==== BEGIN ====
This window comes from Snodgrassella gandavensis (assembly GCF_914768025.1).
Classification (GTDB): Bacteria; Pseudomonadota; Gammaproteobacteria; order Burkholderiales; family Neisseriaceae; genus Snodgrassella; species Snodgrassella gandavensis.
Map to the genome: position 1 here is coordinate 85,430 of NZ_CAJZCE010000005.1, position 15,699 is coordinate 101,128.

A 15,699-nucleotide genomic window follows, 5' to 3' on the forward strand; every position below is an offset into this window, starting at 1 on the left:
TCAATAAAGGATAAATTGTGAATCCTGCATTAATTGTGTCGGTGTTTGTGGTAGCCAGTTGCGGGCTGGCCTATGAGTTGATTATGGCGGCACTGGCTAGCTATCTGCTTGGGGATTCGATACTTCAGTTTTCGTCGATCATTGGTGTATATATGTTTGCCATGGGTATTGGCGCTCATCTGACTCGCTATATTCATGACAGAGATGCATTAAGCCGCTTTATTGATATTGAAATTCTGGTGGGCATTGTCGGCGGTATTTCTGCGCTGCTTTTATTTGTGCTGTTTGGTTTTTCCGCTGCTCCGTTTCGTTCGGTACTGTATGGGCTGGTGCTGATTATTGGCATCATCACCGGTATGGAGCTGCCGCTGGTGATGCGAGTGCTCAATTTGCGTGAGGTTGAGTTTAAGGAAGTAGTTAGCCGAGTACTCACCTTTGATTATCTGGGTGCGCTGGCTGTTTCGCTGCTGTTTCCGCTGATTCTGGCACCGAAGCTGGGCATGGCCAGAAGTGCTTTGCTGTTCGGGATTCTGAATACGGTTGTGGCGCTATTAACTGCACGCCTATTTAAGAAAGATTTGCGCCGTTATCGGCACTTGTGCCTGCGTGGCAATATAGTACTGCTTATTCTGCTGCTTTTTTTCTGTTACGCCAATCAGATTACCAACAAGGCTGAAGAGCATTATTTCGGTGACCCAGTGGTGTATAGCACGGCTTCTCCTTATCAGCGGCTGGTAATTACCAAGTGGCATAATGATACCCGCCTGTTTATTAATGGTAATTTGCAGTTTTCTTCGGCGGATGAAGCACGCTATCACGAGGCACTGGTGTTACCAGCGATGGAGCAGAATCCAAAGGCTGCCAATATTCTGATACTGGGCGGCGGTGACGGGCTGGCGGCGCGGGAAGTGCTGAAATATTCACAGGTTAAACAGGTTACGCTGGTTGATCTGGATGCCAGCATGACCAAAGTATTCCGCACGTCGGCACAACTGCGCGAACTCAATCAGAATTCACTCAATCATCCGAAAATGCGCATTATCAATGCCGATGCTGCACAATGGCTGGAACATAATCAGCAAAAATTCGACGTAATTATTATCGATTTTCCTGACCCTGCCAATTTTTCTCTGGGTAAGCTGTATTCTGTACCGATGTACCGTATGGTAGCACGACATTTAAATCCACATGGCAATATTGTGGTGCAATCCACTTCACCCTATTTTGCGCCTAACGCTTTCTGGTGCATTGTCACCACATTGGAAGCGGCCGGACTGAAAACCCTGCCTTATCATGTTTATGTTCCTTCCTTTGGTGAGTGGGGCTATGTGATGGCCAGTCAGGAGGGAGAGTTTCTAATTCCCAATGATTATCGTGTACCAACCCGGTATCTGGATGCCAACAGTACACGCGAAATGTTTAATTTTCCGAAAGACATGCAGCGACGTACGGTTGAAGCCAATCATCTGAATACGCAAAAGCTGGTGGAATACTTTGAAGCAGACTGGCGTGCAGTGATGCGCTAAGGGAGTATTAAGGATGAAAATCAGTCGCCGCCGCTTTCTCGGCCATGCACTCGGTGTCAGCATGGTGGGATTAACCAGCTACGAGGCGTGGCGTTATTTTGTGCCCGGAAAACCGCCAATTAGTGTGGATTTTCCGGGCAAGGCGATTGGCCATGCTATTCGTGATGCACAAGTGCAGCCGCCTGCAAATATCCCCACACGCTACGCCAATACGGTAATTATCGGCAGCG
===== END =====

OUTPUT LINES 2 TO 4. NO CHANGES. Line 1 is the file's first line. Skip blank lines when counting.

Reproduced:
Classification (GTDB): Bacteria; Pseudomonadota; Gammaproteobacteria; order Burkholderiales; family Neisseriaceae; genus Snodgrassella; species Snodgrassella gandavensis.
Map to the genome: position 1 here is coordinate 85,430 of NZ_CAJZCE010000005.1, position 15,699 is coordinate 101,128.

A 15,699-nucleotide genomic window follows, 5' to 3' on the forward strand; every position below is an offset into this window, starting at 1 on the left: